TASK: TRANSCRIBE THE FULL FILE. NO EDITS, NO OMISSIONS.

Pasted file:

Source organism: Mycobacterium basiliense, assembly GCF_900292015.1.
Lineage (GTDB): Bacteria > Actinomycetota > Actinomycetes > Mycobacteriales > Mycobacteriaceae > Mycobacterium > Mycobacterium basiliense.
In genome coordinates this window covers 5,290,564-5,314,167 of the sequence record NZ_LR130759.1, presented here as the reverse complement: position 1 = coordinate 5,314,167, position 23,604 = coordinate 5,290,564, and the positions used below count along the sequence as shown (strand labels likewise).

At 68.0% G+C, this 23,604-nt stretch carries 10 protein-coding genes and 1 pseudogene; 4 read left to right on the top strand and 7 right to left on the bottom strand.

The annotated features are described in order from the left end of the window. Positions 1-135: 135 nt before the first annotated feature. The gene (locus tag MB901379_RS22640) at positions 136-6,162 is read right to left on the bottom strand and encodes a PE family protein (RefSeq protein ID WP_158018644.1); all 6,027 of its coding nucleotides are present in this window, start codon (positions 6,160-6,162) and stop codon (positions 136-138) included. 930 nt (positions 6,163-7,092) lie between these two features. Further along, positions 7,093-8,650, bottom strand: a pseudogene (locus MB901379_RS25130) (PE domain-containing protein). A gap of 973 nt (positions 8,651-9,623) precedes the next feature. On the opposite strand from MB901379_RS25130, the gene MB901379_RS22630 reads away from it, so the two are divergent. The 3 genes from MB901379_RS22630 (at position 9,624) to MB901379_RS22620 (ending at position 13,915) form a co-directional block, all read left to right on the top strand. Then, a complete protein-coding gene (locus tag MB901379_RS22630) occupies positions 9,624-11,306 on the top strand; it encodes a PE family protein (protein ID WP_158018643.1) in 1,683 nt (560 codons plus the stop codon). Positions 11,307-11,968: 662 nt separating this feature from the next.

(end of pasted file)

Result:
Source organism: Mycobacterium basiliense, assembly GCF_900292015.1.
Lineage (GTDB): Bacteria > Actinomycetota > Actinomycetes > Mycobacteriales > Mycobacteriaceae > Mycobacterium > Mycobacterium basiliense.
In genome coordinates this window covers 5,290,564-5,314,167 of the sequence record NZ_LR130759.1, presented here as the reverse complement: position 1 = coordinate 5,314,167, position 23,604 = coordinate 5,290,564, and the positions used below count along the sequence as shown (strand labels likewise).

At 68.0% G+C, this 23,604-nt stretch carries 10 protein-coding genes and 1 pseudogene; 4 read left to right on the top strand and 7 right to left on the bottom strand.

The annotated features are described in order from the left end of the window. Positions 1-135: 135 nt before the first annotated feature. The gene (locus tag MB901379_RS22640) at positions 136-6,162 is read right to left on the bottom strand and encodes a PE family protein (RefSeq protein ID WP_158018644.1); all 6,027 of its coding nucleotides are present in this window, start codon (positions 6,160-6,162) and stop codon (positions 136-138) included. 930 nt (positions 6,163-7,092) lie between these two features. Further along, positions 7,093-8,650, bottom strand: a pseudogene (locus MB901379_RS25130) (PE domain-containing protein). A gap of 973 nt (positions 8,651-9,623) precedes the next feature. On the opposite strand from MB901379_RS25130, the gene MB901379_RS22630 reads away from it, so the two are divergent. The 3 genes from MB901379_RS22630 (at position 9,624) to MB901379_RS22620 (ending at position 13,915) form a co-directional block, all read left to right on the top strand. Then, a complete protein-coding gene (locus tag MB901379_RS22630) occupies positions 9,624-11,306 on the top strand; it encodes a PE family protein (protein ID WP_158018643.1) in 1,683 nt (560 codons plus the stop codon). Positions 11,307-11,968: 662 nt separating this feature from the next.